Fort McCoy History Center (on post) is great for exploring the rich history of Fort McCoy and how this post was strategic in many battles throughout the Army’s History.

Ft. McCoy Housing

Like all DoD installations, unaccompanied housing is available on post. Service members ranked E1-E5 are eligible to stay in the barracks.

Call the Military Housing Office as soon as you receive orders. The MHO can provide current information on the housing on post. 

Fort McCoy Homes provides privatized housing options on post. The Navy manages housing applications and the waitlist, so it’s important to speak with the MHO. 

Schools Near Ft. McCoy

Sadly, there are no schools on base for mil-kids who call McCoy home. But there are seven school districts in the area, all of which students are eligible to attend. Additionally, post offers early childhood development centers for children between the ages of 6 weeks and 5 years. Call the School Liaison Office for up-to-date information.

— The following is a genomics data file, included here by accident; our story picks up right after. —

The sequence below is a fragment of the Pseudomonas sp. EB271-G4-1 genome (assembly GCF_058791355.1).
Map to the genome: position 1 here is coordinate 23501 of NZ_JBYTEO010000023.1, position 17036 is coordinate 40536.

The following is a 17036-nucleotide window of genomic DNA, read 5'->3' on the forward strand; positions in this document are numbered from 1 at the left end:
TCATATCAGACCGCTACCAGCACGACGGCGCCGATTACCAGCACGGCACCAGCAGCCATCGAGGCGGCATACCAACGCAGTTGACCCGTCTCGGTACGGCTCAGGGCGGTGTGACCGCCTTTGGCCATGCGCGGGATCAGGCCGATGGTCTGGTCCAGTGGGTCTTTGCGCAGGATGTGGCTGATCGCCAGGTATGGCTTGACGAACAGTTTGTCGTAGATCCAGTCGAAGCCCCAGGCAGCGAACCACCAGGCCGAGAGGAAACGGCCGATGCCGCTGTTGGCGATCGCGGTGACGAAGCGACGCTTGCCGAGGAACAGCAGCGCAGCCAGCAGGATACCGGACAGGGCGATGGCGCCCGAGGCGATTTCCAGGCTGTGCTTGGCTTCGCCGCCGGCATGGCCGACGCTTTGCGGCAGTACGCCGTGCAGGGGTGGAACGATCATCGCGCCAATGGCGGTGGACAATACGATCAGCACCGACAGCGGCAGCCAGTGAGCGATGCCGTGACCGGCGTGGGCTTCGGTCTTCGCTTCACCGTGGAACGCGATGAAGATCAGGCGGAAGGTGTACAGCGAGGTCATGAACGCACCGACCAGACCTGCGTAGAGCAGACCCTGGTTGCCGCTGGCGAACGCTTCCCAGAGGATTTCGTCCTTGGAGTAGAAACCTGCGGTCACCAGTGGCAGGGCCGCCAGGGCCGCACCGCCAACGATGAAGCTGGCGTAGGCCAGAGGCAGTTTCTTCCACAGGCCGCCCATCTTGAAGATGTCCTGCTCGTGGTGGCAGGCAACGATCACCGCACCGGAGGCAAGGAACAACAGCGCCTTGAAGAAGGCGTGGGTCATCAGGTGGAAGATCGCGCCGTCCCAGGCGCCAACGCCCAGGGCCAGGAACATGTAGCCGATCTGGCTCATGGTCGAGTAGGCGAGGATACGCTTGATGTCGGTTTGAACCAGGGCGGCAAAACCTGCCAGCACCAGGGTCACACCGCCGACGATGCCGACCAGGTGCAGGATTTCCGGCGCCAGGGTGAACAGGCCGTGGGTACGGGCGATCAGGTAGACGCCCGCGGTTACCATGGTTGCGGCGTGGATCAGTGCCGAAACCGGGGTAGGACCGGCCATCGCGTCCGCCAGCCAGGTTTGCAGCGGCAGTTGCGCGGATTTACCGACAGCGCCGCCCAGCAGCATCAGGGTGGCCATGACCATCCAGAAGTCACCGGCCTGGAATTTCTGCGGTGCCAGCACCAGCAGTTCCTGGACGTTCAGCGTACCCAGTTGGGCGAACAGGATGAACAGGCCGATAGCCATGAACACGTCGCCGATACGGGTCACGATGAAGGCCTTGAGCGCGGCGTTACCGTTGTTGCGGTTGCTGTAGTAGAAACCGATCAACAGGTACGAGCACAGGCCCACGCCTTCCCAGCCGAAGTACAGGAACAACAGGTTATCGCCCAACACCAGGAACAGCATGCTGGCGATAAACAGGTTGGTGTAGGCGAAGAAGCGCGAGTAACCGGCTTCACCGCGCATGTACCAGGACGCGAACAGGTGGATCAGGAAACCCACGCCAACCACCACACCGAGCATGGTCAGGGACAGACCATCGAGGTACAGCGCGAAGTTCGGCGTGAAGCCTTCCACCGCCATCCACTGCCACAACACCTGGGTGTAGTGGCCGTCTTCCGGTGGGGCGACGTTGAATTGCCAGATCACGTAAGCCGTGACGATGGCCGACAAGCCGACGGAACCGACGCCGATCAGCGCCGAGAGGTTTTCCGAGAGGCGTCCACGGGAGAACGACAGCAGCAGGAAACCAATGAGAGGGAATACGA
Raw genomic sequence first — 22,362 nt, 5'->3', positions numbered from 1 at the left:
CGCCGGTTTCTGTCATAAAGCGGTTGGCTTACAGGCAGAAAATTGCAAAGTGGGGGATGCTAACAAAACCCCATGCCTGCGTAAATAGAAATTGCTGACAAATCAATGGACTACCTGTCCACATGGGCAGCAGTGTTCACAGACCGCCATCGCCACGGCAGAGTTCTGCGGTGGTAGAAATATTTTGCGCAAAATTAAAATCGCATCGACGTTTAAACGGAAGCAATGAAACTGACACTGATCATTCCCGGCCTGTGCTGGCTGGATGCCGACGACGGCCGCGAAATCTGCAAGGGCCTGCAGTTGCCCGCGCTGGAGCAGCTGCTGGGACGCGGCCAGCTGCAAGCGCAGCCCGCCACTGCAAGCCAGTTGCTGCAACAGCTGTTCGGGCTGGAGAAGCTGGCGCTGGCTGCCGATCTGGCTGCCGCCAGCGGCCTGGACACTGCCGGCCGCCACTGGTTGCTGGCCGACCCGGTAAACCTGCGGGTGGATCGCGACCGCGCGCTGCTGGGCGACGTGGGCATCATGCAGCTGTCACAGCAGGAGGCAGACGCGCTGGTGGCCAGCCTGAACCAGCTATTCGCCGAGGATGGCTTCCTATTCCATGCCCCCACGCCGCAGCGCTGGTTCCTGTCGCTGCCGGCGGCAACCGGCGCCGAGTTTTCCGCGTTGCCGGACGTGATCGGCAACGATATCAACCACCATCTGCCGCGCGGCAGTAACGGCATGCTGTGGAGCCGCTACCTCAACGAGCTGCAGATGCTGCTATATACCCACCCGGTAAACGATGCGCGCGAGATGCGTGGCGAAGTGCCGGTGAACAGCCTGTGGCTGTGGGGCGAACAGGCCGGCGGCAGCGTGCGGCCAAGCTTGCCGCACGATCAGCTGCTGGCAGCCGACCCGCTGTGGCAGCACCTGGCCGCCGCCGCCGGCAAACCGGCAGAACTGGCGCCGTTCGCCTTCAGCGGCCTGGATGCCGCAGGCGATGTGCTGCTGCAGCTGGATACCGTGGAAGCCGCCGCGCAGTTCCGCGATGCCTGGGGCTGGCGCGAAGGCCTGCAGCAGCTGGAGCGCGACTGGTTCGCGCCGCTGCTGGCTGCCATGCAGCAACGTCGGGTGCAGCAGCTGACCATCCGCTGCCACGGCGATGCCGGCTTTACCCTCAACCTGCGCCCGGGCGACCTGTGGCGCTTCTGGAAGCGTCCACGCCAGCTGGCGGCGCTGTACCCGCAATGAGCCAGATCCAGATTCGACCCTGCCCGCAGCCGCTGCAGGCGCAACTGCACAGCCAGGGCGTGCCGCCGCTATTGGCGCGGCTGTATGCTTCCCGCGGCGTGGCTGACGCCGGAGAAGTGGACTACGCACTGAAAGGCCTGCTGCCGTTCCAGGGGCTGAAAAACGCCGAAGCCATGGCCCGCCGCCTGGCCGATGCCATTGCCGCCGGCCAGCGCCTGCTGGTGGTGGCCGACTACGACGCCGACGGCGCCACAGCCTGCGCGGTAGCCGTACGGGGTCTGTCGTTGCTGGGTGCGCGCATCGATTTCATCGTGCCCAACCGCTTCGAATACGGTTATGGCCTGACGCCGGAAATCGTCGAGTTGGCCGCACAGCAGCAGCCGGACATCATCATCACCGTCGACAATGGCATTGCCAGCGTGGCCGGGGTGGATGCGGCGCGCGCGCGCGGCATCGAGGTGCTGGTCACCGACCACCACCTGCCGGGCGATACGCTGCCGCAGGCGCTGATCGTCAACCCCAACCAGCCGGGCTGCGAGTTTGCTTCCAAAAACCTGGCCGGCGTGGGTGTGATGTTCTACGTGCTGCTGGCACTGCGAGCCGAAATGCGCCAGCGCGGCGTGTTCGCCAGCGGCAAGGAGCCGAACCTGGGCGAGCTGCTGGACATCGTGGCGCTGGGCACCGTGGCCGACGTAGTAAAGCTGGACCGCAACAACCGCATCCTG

Fort McCoy Exchange
The Fort McCoy Exchange is shown June 15, 2021, at Fort McCoy, Wis. The Exchange remained open during the installation’s COVID-19 response as an essential store and is a key retail location for the post. (U.S. Army Photo by Scott T. Sturkol, Public Affairs Office, Fort McCoy, Wis.)

Frequently Asked Questions

What cities are near Fort McCoy in Wisconsin?

There are two towns of less than 10,000 residents about eight miles from post. McCoy is about 35 miles east of La Crosse and 105 miles northwest of Madison.

Does Fort McCoy have a hospital?

Unfortunately, no.,there is no permanent MTF at McCoy. Units without this capability can transport personnel for sick call to emergency rooms in Sparta and Tomah.

What is the population of Fort McCoy?

The Fort McCoy population consists of 1,300 military and 2,800 civilians working on the installation, with an average daily student population of 3,900. A vibrant 143,000 retiree community calls McCoy home, too.

What is Fort McCoy known for?

Fort McCoy is the only Army installation in the state of Wisconsin!